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PREVENTING HAND INJURIES

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PREVENTING HAND INJURIES How important are your hands? The hand is one of the most complex parts of your body - the movement of the tendons, bones, tissues and ... – PowerPoint PPT presentation

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Title: PREVENTING HAND INJURIES


1
PREVENTING HAND INJURIES
2
  • How important are your hands?  
  • The hand is one of the most complex parts of
    your body - the movement of the tendons, bones,
    tissues and nerves allows you to grip and do a
    wide variety of complex jobs
  • Without your hands it would be extremely
    difficult to do routine simple tasks, such as
    opening doors, using a fork, or tying your shoes
  • Your hands make you a skilled, valuable
    worker
  • The improper use or misuse of hand tools
    cause minor to serious
  • hand injuries
  • Hand injuries are likely when the wrong tool
    is used or the right tool
  • is used improperly

3
How Important Are Hands?
  • Practical Exercise
  • Tuck your thumbs into the palms of your hands
  • Now tie your shoes
  • Its not so easy is it?

4
Hand Injuries
  • Hand injuries can be associated with working with
    machinery or equipment
  • The materials being used or the job process
    might be hazardous
  • Hand tools or powered hand tools may be faulty or
    improperly used

5
Hand Injuries
  • The most common causes of hand injuries are
  • Carelessness
  • Lack of awareness
  • Boredom
  • Disregard for safety procedures
  • Distractions

6
Hand Injuries
  • Hand injuries are difficult to repair because of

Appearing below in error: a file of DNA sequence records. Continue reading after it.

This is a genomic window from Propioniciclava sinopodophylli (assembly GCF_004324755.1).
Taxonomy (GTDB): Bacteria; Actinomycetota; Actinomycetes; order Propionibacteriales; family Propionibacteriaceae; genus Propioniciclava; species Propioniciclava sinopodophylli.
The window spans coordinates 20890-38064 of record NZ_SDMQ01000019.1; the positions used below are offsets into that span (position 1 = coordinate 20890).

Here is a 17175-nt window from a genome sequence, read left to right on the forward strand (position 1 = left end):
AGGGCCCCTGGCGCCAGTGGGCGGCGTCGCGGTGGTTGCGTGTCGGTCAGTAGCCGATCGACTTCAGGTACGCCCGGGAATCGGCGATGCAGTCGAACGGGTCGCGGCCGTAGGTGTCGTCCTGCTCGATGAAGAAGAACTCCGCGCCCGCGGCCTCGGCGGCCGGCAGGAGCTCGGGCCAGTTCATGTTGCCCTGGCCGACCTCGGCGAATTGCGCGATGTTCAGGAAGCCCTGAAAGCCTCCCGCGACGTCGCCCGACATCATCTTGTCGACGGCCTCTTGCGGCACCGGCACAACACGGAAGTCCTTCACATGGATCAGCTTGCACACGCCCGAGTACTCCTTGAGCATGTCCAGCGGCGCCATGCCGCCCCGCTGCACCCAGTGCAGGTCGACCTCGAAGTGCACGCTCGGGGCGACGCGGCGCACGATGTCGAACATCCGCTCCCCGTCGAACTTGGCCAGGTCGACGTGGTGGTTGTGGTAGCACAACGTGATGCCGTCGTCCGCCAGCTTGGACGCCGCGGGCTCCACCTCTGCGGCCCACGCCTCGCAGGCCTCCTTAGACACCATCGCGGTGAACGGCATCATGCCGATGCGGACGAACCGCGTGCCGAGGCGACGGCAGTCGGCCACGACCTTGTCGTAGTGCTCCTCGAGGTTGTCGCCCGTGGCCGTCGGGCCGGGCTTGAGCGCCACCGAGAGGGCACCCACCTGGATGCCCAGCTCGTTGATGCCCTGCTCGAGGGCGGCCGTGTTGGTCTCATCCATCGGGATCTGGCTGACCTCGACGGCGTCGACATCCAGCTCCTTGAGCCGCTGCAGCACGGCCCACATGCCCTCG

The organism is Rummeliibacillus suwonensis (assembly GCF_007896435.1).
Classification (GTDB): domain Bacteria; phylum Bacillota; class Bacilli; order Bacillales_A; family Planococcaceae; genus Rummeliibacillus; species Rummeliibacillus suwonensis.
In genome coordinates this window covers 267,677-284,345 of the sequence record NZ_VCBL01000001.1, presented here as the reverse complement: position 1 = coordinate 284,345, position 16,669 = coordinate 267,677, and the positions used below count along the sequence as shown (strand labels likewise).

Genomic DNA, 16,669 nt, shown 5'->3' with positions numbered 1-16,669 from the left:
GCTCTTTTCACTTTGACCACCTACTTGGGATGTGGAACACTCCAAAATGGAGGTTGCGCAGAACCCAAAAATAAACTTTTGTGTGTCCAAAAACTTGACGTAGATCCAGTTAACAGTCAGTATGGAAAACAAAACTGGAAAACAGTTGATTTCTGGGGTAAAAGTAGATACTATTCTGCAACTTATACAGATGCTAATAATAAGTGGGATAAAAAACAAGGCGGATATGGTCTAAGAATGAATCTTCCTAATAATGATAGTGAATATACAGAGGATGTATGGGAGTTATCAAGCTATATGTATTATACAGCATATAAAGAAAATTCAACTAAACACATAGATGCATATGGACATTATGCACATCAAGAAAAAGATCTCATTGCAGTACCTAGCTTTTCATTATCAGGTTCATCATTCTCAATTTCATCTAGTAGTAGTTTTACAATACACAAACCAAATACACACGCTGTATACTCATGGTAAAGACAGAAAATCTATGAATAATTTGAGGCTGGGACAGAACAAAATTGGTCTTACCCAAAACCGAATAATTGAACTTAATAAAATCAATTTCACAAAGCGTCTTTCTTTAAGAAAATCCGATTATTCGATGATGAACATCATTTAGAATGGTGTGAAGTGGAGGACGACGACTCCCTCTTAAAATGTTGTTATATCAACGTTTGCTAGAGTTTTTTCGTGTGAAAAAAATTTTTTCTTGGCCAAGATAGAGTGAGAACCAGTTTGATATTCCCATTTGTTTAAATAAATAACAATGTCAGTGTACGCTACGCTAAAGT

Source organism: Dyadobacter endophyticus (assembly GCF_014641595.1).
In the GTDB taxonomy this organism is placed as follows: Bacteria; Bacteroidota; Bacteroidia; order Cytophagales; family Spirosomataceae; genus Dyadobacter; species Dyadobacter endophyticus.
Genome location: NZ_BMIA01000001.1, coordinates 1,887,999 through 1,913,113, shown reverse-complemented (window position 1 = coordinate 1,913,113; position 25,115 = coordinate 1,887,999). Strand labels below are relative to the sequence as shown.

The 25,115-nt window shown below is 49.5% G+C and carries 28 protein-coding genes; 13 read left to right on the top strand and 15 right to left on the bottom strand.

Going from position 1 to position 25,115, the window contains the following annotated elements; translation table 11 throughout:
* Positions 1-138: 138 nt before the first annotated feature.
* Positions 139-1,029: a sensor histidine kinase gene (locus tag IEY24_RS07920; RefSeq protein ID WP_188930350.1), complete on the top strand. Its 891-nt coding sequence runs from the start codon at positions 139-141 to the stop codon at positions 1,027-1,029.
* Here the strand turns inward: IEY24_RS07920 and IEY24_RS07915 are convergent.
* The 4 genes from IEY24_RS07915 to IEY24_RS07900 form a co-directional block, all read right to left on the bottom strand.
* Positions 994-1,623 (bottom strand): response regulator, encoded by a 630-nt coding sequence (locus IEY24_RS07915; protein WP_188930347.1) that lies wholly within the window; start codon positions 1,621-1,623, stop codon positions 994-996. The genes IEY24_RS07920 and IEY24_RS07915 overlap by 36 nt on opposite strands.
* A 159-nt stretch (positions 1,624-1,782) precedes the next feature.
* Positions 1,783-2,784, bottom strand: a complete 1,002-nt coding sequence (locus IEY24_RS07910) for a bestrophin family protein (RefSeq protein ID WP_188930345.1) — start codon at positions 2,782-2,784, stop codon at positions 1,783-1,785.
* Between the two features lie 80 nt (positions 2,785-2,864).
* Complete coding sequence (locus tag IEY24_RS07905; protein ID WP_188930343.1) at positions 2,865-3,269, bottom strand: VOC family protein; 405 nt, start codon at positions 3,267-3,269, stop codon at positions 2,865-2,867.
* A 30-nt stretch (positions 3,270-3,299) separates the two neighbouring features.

the complexity of the hand
  • After a hand injury, the hand may not function as
    it did before the injury due to loss of
  • Motion
  • Dexterity
  • Grip
  • Ability to complete the simplest of tasks

7
Hand Injuries
  • To avoid hand injuries
  • Know the hazards and dangers in the job to be
    done
  • Be aware of pinch points
  • Be aware of hot areas
  • Be aware of rotating or moving surfaces
  • Automated machinery may be controlled by remote
    control, or delayed timing devices that cause the
    machine to start automatically
  • Loose clothing and jewelry may be caught up in
    moving machinery
  • Never remove machine safeguards or operate
    machinery with safeguards removed

8
Injury Statistics (Bureau of Labor Statistics
2006)
  • Nearly 205,000 injuries and illnesses to the
    wrists/hands/fingers involving days away from
    work in 2006 27 of the total for that year.
  • Incidence rate/10,000 full-time workers
  • All private industry 29.6
  • Manufacturing 65.6
  • Construction 71.4

9
Injury Statistics (Bureau of Labor Statistics
2006)
205,000 Wrist/Hand/Finger Injuries
1,183,500 Total Injuries with Days Away from Work
10
Hand Protection
  • Addressed in OSHA Regulation
  • 29 CFR 1910.138 Hand protection

11
29 CFR 1910.138
  • States that employers shall select and require
    employees to use appropriate hand protection when
    employees' hands are exposed to hazards such as
  • Skin absorption of harmful substances
  • Severe cuts or lacerations
  • Severe abrasions
  • Punctures
  • Chemical burns
  • Thermal burns
  • Harmful temperature extremes